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Story by Hal Goodtree.
Cary, NC – The bubbly will be flowing on Friday night in Cary and across the world for New Years Eve. But whether you fancy Moet, a nice Cava or serene Prosecco, Champagne cocktails are all the rage.
Champagne is a denomination controlee in France, which means only wine grown and produced in the region can call itself Champagne. Moet & Chandon is a classic.
In the past few years, other sparkling wines have become popular, including Cava from Spain and Prosecco from Italy. I had a wonderful sparkling Vouvray from France on Christmas, available from Sip for less than $20.
All are good in champagne cocktails. Choose a sparkling wine that fits your taste and budget.
I’ve chosen three champagne cocktail recipes to satisfy a variety of tastes:
This is just a Mimosa (champagne and orange juice) with the addition of Grand Marnier (an orange liqueur).
This cocktail really is all about the Champagne or whatever sparkling wine you’re using. The Grand Marnier gives it some extra kick and a solid bottom, but the orange juice is just a splash to blend the other flavors.
You can substitute other sweet juices for the orange juice. The same cocktail with cranberry and passion fruit is called a Lanesborough. Pomi (pomegranate juice) is also a good choice. Fresh pressed apple cider would probably be good, too.
Experiment. Just remember to go easy on the juice.
The cocktail sounds fantastic but the story is even better.
The U.S.S. Richmond, a wooden steam sloop (pictured above), was one of the longest-serving vessels in the Civil War. They kept on hand a stock of special punch, to celebrate victories and near death escapes like the ramming by the C.S.S. Manassas on the Mississippi.
The recipe can be made in advance and kept in well-sealed jars. The quantities involved suggest a party, but be your own judge.
Adapted from: Mary Louise Hoyt Boyle, Around the World Cookbook, 1913.
The day before New Year’s, put a 1-quart bowl of water in the freezer. On New Year’s morning, peel the lemons, trying not to get any of the white pith. Muddle the peels with the sugar (superfine works best) and let sit for an hour for the lemon oil to leach out.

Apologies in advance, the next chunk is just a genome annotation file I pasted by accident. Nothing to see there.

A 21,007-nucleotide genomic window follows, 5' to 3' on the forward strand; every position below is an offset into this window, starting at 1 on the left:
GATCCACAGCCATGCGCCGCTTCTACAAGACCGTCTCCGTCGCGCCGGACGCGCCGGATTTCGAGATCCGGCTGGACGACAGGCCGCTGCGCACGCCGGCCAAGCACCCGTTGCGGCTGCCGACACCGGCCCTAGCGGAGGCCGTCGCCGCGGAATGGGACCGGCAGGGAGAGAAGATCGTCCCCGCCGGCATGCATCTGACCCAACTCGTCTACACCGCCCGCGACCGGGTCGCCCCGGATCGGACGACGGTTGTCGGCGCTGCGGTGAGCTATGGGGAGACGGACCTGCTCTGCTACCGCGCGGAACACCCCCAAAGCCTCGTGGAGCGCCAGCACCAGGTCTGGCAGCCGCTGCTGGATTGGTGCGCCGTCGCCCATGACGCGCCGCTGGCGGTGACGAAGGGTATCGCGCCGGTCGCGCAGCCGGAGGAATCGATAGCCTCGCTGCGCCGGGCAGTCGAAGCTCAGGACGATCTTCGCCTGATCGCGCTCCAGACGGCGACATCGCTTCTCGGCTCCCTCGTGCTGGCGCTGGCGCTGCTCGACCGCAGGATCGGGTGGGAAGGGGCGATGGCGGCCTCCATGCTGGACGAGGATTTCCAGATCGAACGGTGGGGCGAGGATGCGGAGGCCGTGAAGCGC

Juice the peeled lemons. Make 1 cup of strong black tea (use 1 teabag). Combine tea, lemon juice and sugar/lemon oil mixture (strain out the peels).
In a gallon container, combine tea/lemon/sugar mix with the rum, brandy, port and orange liquer. Refrigerate for at least 1 hour.
To serve, un-mold the block of ice in a 1-gallon punch bowl. Add the chilled punch stock and top off with the champagne. Garnish with a lemon slice. For a more modern twist, you can also serve it by the glass (use a high ball or an iced tea glass). Pack the glass with ice, use about 1/3 base alcohols mix. Fill the rest of the glass with the Champagne.
Small batch, un-oaked spirits are a hot item, according to Liquor.com. Well, we’ve been making it in North Carolina for decades. The birthplace of NASCAR is the home of moonshine.
Folks have been making ‘shine from leftover farm produce for generations. In some parts, corn or potatoes or rye are used. Those types of mash produce whiskeys.
In North Carolina, fruit is often used. Peaches in particular are popular, but watermelon ‘shine is a delicious summer treat up near the Virginia border.
How do I know this? Never mind.
You can legally buy moonshine at the ABC store just a mile from my house in Preston Corners. It’s sold in a a cute little jug under the brand name Carolina Moonshine. It’s a peachy/fruity brandy and goes down smooth. This isn’t your Uncle Willy’s White Lightening.
Harking back to my days as a bartender, I’ve made up this champagne and moonshine cocktail just for you, Cary Citizens.
The cocktail is based on the recipe for making a French 75, but substitutes the moonshine for gin.
Simple syrup is just sugar dissolved in water, 1 part each (1 cup sugar to 1 cup water, for example). Usually, it’s done on the stove top or in the microwave. Stir the sugar until it’s dissolved in the hot water and refrigerate.
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